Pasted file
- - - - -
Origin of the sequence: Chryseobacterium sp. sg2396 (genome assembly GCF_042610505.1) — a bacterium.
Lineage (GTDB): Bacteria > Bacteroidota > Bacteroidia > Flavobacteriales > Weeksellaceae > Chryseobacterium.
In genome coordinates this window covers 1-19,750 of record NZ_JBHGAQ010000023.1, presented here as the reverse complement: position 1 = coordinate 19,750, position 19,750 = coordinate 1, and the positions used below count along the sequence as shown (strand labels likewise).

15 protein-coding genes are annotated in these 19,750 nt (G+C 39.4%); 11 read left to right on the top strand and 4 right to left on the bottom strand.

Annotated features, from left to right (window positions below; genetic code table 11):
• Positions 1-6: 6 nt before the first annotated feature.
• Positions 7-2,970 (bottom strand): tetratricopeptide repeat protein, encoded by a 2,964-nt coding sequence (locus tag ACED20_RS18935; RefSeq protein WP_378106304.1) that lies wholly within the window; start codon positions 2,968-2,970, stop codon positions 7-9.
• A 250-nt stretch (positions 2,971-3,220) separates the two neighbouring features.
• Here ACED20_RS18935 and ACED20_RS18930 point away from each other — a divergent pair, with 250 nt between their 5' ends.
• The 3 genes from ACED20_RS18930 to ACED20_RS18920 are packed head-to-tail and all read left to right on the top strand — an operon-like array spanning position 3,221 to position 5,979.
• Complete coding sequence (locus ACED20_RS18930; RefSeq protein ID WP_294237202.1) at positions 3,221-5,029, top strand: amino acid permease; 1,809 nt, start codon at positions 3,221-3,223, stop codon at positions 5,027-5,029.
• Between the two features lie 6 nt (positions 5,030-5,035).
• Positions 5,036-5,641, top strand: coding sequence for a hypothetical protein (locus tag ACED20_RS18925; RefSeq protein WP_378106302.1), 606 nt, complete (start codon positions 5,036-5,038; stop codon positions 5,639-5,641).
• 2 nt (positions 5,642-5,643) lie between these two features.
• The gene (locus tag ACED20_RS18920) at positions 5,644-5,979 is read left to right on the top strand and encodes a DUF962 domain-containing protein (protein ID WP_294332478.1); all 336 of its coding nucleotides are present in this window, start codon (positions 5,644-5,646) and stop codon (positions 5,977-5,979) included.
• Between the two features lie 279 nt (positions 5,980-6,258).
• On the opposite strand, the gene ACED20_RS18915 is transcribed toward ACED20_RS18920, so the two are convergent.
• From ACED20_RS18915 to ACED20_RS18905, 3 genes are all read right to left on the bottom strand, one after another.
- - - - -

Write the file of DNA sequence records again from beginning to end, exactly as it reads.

Origin of the sequence: Chryseobacterium sp. sg2396 (genome assembly GCF_042610505.1) — a bacterium.
Lineage (GTDB): Bacteria > Bacteroidota > Bacteroidia > Flavobacteriales > Weeksellaceae > Chryseobacterium.
In genome coordinates this window covers 1-19,750 of record NZ_JBHGAQ010000023.1, presented here as the reverse complement: position 1 = coordinate 19,750, position 19,750 = coordinate 1, and the positions used below count along the sequence as shown (strand labels likewise).

15 protein-coding genes are annotated in these 19,750 nt (G+C 39.4%); 11 read left to right on the top strand and 4 right to left on the bottom strand.

Annotated features, from left to right (window positions below; genetic code table 11):
• Positions 1-6: 6 nt before the first annotated feature.
• Positions 7-2,970 (bottom strand): tetratricopeptide repeat protein, encoded by a 2,964-nt coding sequence (locus tag ACED20_RS18935; RefSeq protein WP_378106304.1) that lies wholly within the window; start codon positions 2,968-2,970, stop codon positions 7-9.
• A 250-nt stretch (positions 2,971-3,220) separates the two neighbouring features.
• Here ACED20_RS18935 and ACED20_RS18930 point away from each other — a divergent pair, with 250 nt between their 5' ends.
• The 3 genes from ACED20_RS18930 to ACED20_RS18920 are packed head-to-tail and all read left to right on the top strand — an operon-like array spanning position 3,221 to position 5,979.
• Complete coding sequence (locus ACED20_RS18930; RefSeq protein ID WP_294237202.1) at positions 3,221-5,029, top strand: amino acid permease; 1,809 nt, start codon at positions 3,221-3,223, stop codon at positions 5,027-5,029.
• Between the two features lie 6 nt (positions 5,030-5,035).
• Positions 5,036-5,641, top strand: coding sequence for a hypothetical protein (locus tag ACED20_RS18925; RefSeq protein WP_378106302.1), 606 nt, complete (start codon positions 5,036-5,038; stop codon positions 5,639-5,641).
• 2 nt (positions 5,642-5,643) lie between these two features.
• The gene (locus tag ACED20_RS18920) at positions 5,644-5,979 is read left to right on the top strand and encodes a DUF962 domain-containing protein (protein ID WP_294332478.1); all 336 of its coding nucleotides are present in this window, start codon (positions 5,644-5,646) and stop codon (positions 5,977-5,979) included.
• Between the two features lie 279 nt (positions 5,980-6,258).
• On the opposite strand, the gene ACED20_RS18915 is transcribed toward ACED20_RS18920, so the two are convergent.
• From ACED20_RS18915 to ACED20_RS18905, 3 genes are all read right to left on the bottom strand, one after another.